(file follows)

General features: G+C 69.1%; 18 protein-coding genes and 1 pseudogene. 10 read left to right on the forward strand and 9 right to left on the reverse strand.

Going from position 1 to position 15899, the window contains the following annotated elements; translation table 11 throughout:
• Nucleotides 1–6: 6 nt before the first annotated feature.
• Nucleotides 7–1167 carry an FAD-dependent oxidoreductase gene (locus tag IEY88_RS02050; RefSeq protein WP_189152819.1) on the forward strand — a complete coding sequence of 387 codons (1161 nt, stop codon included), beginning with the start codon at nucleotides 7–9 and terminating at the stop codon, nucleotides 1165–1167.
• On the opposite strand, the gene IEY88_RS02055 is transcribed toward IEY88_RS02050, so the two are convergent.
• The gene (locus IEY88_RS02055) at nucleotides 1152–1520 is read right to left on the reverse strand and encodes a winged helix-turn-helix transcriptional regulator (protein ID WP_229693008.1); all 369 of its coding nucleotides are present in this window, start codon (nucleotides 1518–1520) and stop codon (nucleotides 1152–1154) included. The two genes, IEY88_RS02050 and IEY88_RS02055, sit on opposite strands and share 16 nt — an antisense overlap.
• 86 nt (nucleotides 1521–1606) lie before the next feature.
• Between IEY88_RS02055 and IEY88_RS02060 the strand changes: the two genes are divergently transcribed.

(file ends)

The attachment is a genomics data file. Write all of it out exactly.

General features: G+C 69.1%; 18 protein-coding genes and 1 pseudogene. 10 read left to right on the forward strand and 9 right to left on the reverse strand.

Going from position 1 to position 15899, the window contains the following annotated elements; translation table 11 throughout:
• Nucleotides 1–6: 6 nt before the first annotated feature.
• Nucleotides 7–1167 carry an FAD-dependent oxidoreductase gene (locus tag IEY88_RS02050; RefSeq protein WP_189152819.1) on the forward strand — a complete coding sequence of 387 codons (1161 nt, stop codon included), beginning with the start codon at nucleotides 7–9 and terminating at the stop codon, nucleotides 1165–1167.
• On the opposite strand, the gene IEY88_RS02055 is transcribed toward IEY88_RS02050, so the two are convergent.
• The gene (locus IEY88_RS02055) at nucleotides 1152–1520 is read right to left on the reverse strand and encodes a winged helix-turn-helix transcriptional regulator (protein ID WP_229693008.1); all 369 of its coding nucleotides are present in this window, start codon (nucleotides 1518–1520) and stop codon (nucleotides 1152–1154) included. The two genes, IEY88_RS02050 and IEY88_RS02055, sit on opposite strands and share 16 nt — an antisense overlap.
• 86 nt (nucleotides 1521–1606) lie before the next feature.
• Between IEY88_RS02055 and IEY88_RS02060 the strand changes: the two genes are divergently transcribed.